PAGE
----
Sessions says he'll reconsider Baltimore for anti-violence partnership

Posted at 8:17 AM, Apr 27, 2018
and last updated 2018-04-27 08:17:16-04

U.S Attorney General Jeff Sessions says he will reconsider Baltimore's request for federal funding to help fight violent crime.

Sessions made the comment while testifying before a U.S. Senate panel on the Justice Department's budget. Senator Chris Van Hollen, who is a member of the committee, asked Sessions about the National Public Safety Partnership, or PSP. The program provides federal grants and resources to cities to help combat violent crime, gang activity and drug trafficking.

"I just ask for your commitment to see if we can look for a way to see if they can qualify for the funds," Van Hollen said to Sessions. Sessions replied "I would be glad to do that."

Baltimore police commissioner Darryl De Sousa welcomed the possible change of heart. "Any funding, any grant money that we can help reduce violence in the city, I welcome it with open arms," De Sousa said.

The Department of Justice invited Baltimore to apply to PSP last year. In 2017, the city set a record for the number of homicides per capita, with 342 people killed. The Justice Department selected 12 cities to join the partnership, but Baltimore did not make the list.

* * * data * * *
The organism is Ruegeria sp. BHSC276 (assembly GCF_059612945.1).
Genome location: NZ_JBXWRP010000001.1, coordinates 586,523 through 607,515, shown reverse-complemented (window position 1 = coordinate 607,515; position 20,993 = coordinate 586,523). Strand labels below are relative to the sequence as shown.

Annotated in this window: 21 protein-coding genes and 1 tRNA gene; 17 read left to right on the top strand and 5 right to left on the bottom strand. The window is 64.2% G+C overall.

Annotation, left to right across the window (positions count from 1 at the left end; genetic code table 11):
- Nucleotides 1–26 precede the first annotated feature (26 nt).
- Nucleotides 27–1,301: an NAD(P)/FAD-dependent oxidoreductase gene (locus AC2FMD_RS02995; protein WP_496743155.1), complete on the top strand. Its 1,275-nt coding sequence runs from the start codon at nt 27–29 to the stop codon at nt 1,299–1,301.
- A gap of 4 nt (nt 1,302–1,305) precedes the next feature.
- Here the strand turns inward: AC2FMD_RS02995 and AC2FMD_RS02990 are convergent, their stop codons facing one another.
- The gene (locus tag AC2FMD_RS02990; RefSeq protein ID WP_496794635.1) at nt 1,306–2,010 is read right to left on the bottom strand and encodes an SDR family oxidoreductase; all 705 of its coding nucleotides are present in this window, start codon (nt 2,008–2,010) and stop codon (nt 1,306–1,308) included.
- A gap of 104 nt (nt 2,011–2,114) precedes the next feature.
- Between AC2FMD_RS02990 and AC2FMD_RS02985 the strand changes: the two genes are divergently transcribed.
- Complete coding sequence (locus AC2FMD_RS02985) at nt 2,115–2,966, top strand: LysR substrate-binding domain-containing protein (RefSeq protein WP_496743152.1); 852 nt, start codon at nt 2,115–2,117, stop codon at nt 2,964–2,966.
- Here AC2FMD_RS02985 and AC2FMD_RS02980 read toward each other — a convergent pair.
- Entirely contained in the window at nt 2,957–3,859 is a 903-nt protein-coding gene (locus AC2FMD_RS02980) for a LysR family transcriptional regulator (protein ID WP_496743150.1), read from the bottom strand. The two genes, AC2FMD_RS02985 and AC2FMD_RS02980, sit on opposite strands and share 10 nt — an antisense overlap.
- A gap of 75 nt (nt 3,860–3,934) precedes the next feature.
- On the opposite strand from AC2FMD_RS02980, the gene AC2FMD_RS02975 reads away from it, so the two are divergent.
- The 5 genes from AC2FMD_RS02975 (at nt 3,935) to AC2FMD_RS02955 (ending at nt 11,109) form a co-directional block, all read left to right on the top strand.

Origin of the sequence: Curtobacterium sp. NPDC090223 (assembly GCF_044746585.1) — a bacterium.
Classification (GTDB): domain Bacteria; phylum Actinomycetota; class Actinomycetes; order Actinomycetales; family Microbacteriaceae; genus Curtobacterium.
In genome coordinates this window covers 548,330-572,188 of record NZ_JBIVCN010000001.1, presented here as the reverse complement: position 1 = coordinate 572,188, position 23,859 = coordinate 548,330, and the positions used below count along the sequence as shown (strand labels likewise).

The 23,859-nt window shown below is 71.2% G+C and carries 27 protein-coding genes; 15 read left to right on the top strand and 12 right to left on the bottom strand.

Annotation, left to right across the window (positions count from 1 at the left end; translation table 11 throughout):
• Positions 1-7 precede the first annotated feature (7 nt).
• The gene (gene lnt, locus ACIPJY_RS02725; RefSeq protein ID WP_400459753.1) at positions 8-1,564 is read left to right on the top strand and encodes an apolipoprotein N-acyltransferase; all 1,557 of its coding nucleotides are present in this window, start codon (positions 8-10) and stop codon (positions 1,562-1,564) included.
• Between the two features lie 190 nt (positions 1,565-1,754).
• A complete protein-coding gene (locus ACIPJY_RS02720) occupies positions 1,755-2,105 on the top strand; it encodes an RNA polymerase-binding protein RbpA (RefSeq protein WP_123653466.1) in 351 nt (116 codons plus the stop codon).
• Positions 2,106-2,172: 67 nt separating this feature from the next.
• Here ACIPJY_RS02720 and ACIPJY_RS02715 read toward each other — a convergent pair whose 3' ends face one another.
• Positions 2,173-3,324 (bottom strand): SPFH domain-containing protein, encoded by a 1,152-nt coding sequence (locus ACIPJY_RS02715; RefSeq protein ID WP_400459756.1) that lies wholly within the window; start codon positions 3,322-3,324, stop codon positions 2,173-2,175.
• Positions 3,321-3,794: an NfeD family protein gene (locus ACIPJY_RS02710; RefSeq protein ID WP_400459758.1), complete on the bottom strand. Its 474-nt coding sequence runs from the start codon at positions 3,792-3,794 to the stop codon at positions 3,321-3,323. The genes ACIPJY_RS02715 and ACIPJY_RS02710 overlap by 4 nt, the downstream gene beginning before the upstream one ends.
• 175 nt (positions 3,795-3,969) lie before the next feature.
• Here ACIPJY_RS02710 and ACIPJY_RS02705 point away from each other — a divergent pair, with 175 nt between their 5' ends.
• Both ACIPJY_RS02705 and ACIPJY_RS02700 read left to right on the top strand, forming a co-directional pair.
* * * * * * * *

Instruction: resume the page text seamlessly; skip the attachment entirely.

One of the requirements for cities looking to join PSP was a commitment to reducing violent crime stemming from illegal immigration, and working with federal immigration enforcement.

"The government can't give these grants to cities that actively undermine the safety of officers and those who release criminal aliens back into the community," Sessions said Wednesday.

Baltimore City does not have jurisdiction over the detention centers in Baltimore, they are controlled by the State. 

"The City of Baltimore does not have the laws or state laws regarding DHS, and the access of the Department of Homeland Security to their jails," Van Hollen said to Sessions. "I hope you'll work with me on Baltimore City. We have a violent crime problem."

Sessions said he would look into it. “We have had, I think, more than one, certainly one circumstance in which the jail was run by somebody else other than the jurisdiction,” Sessions said. “So that created a problem and actually led to the approval of the grants. So I’d be glad to look at that.”